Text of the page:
Fruitfulness on the Frontline
Make a difference wherever you are...
This article originally appeared as a chapter of Why Worship, edited by Tim Hughes and Nick Drake, which was the theme book for Spring Harvest 2021.
How does the gathered worship we share in as a church community overflow into the different aspects of our lives throughout the week? What difference does following Jesus and being loved by him make to our ordinary, everyday lives? The truth is that, with Christ, there is no ordinary… every encounter, every task, every situation brims with divine possibility. So how would things change if we realised that our gathered worship has the power to shape us and then send us out into the world to worship all the time and everywhere?
As Romans 12:1-2 tells us, ‘true and proper worship’ is to offer ourselves as living sacrifices. All of our life is an act of worship. It is so much more than being together as a church community or singing and praying. Whether we are looking after our family, working, spending our money, enjoying time with friends, greeting our neighbour, gardening, cleaning the house, completing a business deal, operating on a patient in hospital, teaching children at school; anything and everything we do can be worship if we do it in God’s power and strength, in a way that is true to God’s way and that gives glory to him. Our places of worship are wherever we are on our frontlines throughout the week, the places where we connect with the people amongst whom God places us and where we are able to demonstrate the love and purposes of God to his world. No matter who we’re with and what we’re doing, we can all worship God every moment of every day.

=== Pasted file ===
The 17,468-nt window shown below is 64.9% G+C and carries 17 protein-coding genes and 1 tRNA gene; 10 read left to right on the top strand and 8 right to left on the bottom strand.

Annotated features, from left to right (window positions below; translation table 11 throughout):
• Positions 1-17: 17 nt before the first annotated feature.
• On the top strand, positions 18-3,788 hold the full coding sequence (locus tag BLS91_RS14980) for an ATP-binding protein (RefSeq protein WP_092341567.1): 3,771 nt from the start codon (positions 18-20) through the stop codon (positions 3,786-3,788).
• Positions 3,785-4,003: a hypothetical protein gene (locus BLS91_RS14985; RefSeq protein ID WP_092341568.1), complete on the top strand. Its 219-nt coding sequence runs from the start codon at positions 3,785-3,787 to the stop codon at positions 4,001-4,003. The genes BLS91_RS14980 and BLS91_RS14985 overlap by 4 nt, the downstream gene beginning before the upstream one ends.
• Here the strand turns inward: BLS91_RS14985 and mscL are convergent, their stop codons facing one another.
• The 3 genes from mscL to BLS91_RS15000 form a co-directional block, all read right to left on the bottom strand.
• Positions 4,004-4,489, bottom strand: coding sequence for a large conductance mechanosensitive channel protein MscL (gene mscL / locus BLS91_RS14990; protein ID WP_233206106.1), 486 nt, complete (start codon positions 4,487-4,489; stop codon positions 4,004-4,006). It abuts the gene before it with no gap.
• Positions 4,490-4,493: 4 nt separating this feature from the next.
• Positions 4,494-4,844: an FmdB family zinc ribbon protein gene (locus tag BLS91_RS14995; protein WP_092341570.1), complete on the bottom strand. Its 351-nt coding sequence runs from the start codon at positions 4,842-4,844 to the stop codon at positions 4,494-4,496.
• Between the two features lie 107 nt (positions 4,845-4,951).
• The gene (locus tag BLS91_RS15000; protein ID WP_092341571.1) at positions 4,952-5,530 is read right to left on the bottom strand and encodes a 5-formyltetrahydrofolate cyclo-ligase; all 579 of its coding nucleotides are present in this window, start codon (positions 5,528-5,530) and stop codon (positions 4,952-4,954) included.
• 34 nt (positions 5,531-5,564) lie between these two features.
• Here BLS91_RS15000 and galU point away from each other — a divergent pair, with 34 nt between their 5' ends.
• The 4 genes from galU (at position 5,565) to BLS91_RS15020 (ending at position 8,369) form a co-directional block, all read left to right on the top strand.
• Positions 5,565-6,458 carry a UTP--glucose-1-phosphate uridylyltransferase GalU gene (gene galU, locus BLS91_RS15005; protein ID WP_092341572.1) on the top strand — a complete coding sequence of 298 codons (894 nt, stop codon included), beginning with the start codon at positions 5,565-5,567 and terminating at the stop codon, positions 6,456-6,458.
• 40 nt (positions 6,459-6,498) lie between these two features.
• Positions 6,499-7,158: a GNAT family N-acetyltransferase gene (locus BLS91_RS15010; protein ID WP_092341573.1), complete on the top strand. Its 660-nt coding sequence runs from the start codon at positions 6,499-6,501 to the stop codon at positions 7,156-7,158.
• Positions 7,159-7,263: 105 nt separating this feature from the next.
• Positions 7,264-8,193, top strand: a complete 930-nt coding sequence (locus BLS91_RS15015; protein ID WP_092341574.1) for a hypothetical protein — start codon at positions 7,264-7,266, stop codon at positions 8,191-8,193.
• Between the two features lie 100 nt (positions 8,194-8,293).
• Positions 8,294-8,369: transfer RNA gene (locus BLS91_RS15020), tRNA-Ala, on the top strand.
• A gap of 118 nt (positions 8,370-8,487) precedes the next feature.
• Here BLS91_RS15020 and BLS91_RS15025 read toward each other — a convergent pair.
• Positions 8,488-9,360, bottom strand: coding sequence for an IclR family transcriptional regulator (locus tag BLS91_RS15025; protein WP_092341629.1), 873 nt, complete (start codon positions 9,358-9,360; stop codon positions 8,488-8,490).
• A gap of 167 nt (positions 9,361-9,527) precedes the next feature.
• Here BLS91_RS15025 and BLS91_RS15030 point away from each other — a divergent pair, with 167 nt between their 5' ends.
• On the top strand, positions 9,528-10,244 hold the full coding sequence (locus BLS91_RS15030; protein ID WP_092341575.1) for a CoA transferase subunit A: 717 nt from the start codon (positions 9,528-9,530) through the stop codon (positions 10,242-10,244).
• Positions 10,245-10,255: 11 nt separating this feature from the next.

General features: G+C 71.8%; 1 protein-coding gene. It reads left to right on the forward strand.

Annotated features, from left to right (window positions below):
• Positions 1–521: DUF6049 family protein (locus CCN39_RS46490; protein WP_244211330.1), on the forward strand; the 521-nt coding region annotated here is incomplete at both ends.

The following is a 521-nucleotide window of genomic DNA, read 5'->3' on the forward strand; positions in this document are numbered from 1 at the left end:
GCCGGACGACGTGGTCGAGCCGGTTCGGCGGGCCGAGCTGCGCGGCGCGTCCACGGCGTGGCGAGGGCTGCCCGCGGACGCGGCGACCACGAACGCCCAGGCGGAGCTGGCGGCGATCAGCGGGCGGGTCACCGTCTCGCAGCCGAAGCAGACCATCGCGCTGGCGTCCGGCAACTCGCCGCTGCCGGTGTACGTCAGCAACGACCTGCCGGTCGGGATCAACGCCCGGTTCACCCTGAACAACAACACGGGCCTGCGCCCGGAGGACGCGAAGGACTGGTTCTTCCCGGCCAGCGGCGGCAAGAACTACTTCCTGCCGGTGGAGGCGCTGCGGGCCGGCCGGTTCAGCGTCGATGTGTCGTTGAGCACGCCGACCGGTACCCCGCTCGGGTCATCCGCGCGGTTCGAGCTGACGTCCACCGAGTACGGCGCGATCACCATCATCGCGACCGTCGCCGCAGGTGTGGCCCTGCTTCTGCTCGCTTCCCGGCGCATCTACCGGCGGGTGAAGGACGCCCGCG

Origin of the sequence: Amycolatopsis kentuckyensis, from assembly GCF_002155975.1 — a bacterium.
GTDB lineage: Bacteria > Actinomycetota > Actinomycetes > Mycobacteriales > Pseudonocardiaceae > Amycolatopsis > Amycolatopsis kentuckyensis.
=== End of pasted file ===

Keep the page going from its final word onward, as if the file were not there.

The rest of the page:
Though when we think about worship what usually springs to mind is sung worship when we meet, the emphasis of what we hear from the Old Testament prophets is on how we live our lives and worship outside gatherings. Israel’s failure to practice justice outside their assemblies makes the worship inside their assemblies’ offensive to God whose heart is for righteousness, justice, kindness, and humility. Scripture teaches that if worshippers fail to practice justice in our everyday lives, then our worship lacks authenticity.
I despise your festivals, and I take no delight in your solemn assemblies. Even though you offer me your burnt offerings and grain offerings, I will not accept them; and the offerings of well-being of your fatted animals I will not look upon. Take away from me the noise of your songs; I will not listen to the melody of your harps. But let justice roll down like waters, and righteousness like an ever-flowing stream.
The gathered worship of these people was dynamic, with offerings received, vibrant singing and rich prayers so it must have come as quite a shock to hear this visitor who claimed the Lord hated and despised their festivals and assemblies, and wouldn’t accept their offerings. How would we feel if a prophet stood in one of our Sunday gatherings and told us God said we needed to be quiet because he refused to listen to us? Amos said the music wasn’t the important thing here, instead, ‘let justice roll down like waters, and righteousness like an ever-flowing stream!’ (Amos 5:24). Likewise, in Isaiah 58 we hear God’s people complaining that he’s not listening to their prayers or noticed that they’ve fasted. Why? Because they then ‘do as they please’ and exploit their workers, arguing and fighting (v3). Instead God says, he wants them to ‘loose the chains of injustice and untie the cords of the yoke, to set the oppressed free’, to share their food with those who are hungry, to provide shelter to those in need, and to clothe the naked.